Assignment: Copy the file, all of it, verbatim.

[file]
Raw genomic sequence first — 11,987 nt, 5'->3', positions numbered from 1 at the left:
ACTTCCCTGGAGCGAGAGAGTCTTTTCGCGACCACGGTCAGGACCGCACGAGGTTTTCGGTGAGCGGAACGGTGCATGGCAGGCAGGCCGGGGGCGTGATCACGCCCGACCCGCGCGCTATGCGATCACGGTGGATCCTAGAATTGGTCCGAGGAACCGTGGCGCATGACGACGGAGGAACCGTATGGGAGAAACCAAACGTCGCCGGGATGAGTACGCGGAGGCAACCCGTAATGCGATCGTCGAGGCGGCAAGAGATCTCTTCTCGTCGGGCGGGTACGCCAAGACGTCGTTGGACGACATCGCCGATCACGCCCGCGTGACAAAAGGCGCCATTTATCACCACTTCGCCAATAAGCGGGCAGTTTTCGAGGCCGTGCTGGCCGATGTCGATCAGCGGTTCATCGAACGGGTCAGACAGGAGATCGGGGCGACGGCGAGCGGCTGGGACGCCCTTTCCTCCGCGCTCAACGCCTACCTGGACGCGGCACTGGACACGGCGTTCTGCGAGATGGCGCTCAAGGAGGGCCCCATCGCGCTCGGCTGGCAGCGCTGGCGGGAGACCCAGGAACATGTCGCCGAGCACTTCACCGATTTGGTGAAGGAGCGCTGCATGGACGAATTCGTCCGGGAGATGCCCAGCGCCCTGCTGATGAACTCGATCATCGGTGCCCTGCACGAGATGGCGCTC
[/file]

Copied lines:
Raw genomic sequence first — 11,987 nt, 5'->3', positions numbered from 1 at the left:
ACTTCCCTGGAGCGAGAGAGTCTTTTCGCGACCACGGTCAGGACCGCACGAGGTTTTCGGTGAGCGGAACGGTGCATGGCAGGCAGGCCGGGGGCGTGATCACGCCCGACCCGCGCGCTATGCGATCACGGTGGATCCTAGAATTGGTCCGAGGAACCGTGGCGCATGACGACGGAGGAACCGTATGGGAGAAACCAAACGTCGCCGGGATGAGTACGCGGAGGCAACCCGTAATGCGATCGTCGAGGCGGCAAGAGATCTCTTCTCGTCGGGCGGGTACGCCAAGACGTCGTTGGACGACATCGCCGATCACGCCCGCGTGACAAAAGGCGCCATTTATCACCACTTCGCCAATAAGCGGGCAGTTTTCGAGGCCGTGCTGGCCGATGTCGATCAGCGGTTCATCGAACGGGTCAGACAGGAGATCGGGGCGACGGCGAGCGGCTGGGACGCCCTTTCCTCCGCGCTCAACGCCTACCTGGACGCGGCACTGGACACGGCGTTCTGCGAGATGGCGCTCAAGGAGGGCCCCATCGCGCTCGGCTGGCAGCGCTGGCGGGAGACCCAGGAACATGTCGCCGAGCACTTCACCGATTTGGTGAAGGAGCGCTGCATGGACGAATTCGTCCGGGAGATGCCCAGCGCCCTGCTGATGAACTCGATCATCGGTGCCCTGCACGAGATGGCGCTC